Ten years ago, I stopped being unreachable.
My first cell phone was an old Kyocera, made of hard, black plastic with a green-backlit screen. It had an extendable antenna. Talking into it was kind of like talking into a tin cup – I was kind of amazed to hear a voice on the other end, no matter how distant or scratchy. Call me at home, in the car or between AP U.S. History and Pre-Calculus; if I didn’t pick up, you could leave a message. On my voicemail.
It’s 2010. My new phone has three different microphones to filter out background noise. It has a touch screen keyboard – really, who calls people anymore? – that can predict what I’m writing as I’m writing it. It synthesizes global news, social networking and email into a single data-slurry splashed all over a 4.3” screen, all ready for me the moment my alarm goes off.
It’s nothing short of a miracle. I often wonder if I was happier without it.
I’m still a little in awe of the Motorola Droid X. Though big by handset standards, it’s still only slightly taller than my wallet, and half as thick (get it? I’m poor). Underneath the stunningly sharp touch screen hums a 1 gigahertz processor and nearly 14.71 gigabytes of stoage. The 8 megapixel camera can take impressive still shots as well as shoot video in high-definition.
Once the alarm goes off – it, too, is provided by the phone – I’m wired. I groggily scan the emails I received between 12:30 and 8 a.m., read the odd text or two and boot up the New York Times app to see what happened on Planet Earth while I slumbered. I cross-check this offering with NPR and BBC news apps. Before I swing one leg over the mattress, I’ve received a more comprehensive briefing than some world leaders.
Throughout the day, my phone chirps up with updates from multiple data streams. Most of this can be filed under “curious” or “irrelevant,” and most of it comes from Twitter: since I started writing this post, the X told me Margaret Atwood had a root canal, game critic Leigh Alexander is crashing from an apparent iron deficiency and designer Ian Bogost had a burrito.
Earlier, I tweeted grumpily from the Sussex County DMV (I did this, by the way, in the middle of reading a review of V.S. Naipaul’s new book). I also asked Andrew (@Thomsirveaux) what he thought about Angry Birds, a game of avian carnage. I also sent innumerable texts bitching about the slow, gruesome grind of license and registration renewal. On my way home, I booted up Pandora Radio and listened to an alt-country station tailored to my tastes.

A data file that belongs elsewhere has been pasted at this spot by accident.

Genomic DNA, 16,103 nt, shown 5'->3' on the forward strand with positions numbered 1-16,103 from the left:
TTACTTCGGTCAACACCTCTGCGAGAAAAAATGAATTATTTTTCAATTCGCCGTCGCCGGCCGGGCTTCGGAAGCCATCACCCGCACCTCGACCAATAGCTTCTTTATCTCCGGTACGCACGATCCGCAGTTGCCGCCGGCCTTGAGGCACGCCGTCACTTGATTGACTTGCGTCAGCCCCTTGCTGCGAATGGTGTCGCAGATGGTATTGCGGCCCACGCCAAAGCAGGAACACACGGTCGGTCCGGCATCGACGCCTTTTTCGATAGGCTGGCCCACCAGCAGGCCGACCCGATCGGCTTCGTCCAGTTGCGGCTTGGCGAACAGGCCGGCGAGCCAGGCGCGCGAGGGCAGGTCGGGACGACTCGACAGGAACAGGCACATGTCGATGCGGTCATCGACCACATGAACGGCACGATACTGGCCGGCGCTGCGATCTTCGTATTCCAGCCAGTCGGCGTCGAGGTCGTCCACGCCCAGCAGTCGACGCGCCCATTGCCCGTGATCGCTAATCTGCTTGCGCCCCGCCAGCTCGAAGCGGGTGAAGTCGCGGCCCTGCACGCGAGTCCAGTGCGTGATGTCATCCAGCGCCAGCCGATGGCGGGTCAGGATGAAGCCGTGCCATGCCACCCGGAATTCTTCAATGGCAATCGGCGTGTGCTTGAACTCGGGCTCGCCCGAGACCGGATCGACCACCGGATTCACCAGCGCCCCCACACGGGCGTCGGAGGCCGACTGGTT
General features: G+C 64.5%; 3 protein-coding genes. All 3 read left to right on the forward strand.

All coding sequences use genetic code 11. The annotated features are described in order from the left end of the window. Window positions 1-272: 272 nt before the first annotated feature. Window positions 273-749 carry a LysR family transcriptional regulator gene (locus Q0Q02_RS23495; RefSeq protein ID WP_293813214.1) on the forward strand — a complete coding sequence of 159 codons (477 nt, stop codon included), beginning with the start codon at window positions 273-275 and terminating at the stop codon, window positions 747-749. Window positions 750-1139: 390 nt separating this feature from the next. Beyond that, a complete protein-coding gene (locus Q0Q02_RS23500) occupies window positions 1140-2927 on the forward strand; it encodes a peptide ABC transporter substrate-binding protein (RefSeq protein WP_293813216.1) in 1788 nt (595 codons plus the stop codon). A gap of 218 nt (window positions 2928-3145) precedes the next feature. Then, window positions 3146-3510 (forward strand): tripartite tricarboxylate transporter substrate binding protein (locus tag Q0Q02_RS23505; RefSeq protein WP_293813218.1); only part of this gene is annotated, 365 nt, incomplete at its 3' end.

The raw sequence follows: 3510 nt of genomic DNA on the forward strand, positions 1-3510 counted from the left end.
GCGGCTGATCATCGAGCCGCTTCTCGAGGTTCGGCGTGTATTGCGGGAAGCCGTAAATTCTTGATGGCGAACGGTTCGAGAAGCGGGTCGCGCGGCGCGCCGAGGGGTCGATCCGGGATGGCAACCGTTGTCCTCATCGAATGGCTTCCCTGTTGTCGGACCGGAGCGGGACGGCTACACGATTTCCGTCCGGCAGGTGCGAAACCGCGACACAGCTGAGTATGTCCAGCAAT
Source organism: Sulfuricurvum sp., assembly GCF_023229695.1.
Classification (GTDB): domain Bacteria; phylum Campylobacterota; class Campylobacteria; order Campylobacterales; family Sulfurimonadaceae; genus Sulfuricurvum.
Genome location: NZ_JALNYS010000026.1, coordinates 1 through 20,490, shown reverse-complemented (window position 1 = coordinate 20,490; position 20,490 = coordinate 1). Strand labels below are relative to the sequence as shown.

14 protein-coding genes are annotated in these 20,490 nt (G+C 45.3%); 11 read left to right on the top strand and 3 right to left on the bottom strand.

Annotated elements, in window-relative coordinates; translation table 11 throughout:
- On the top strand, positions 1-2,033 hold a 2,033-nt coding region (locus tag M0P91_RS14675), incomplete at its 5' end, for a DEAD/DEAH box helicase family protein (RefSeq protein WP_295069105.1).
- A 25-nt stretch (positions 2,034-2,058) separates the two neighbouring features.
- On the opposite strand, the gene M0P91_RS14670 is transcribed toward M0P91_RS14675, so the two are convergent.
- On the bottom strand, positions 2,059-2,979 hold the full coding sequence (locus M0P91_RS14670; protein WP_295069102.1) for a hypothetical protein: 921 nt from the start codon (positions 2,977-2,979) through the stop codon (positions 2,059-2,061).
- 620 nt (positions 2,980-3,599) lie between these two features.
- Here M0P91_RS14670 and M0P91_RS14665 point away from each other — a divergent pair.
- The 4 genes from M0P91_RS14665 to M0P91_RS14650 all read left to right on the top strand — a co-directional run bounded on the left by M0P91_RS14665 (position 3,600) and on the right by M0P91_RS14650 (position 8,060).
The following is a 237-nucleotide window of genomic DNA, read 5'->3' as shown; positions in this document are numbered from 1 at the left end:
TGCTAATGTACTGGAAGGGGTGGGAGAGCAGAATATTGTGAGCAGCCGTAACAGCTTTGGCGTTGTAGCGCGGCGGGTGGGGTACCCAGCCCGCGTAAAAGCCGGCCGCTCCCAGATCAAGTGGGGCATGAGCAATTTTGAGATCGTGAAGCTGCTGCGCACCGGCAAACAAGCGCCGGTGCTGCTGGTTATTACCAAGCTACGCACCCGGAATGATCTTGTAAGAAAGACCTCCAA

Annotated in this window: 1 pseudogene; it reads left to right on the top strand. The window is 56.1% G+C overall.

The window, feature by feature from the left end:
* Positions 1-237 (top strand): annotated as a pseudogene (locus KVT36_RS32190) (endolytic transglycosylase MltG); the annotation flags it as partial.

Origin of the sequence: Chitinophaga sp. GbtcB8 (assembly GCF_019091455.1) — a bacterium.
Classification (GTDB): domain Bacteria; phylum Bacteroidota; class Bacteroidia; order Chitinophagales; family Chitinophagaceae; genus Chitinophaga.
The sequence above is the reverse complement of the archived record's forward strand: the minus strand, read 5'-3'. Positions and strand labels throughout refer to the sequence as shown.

Battery bar in the green. My phone wasn’t even breaking a sweat. It’s almost scary.
This is a new zenith of hyperactive multitasking, even for me, a former CrackBerry user. The third-generation cellular network (check Steph’s explainer for a precise dissection of what we mean when we say 3G) has taken the addictiveness of every-other-second email checking and cut it with methamphetamine. Thanks to the X’s beefy processor and efficient Android 2.2 operating system, web pages load quickly with all bells and whistles intact. The news apps motioned above, outlet-specific programs that scrunch stories for easier viewing, only mainline an already efficient information intake.
But when does the cup runneth over? More and more I find myself forgetting headlines I’d read mere minutes ago. My brain is already halfway to the next tasty info-morsel, my fingers already halfway through the URL for theatlantic.com, nytimes.com, kotaku.com, and depressingly, facebook.com, picking my way through my friends’ complaints, laments and excerpted song quotes.
Op-eds pass through me like a breeze through a screen door. I labor through anything longer than 1,000 words; on redeeming occasions, I tuck away longform pieces like Brain Mockenhaupt’s “The Last Patrol” and savor them throughout the course of a day.
Maybe the cup metaphor is fatally flawed; these days, my mind is more a sieve.
A more troubling symptom of my tech-induced ADD manifested while I was reading Joseph Conrad’s Heart of Darkness. Every few paragraphs, I would realize my mind was drifting. I’d snap back to the text, only to realize I should probably check my phone for something vaguely important. The impulse felt like an itch that was impossible to resist and delicious to scratch. I craved new data, fresh information. Any scrap would do.
The X is increasingly turning from an asset into something to deal with; the ability to be constantly informed is feeling more than a little burdensome. I think Pankin came to a similar conclusion with his smartphone. I almost miss my Kyocera days of blessed ignorance, when I would extend the flimsy antenna to -
One second. Text.
Wednesday, November 10, 2010
Ten years ago, I stopped being unreachable.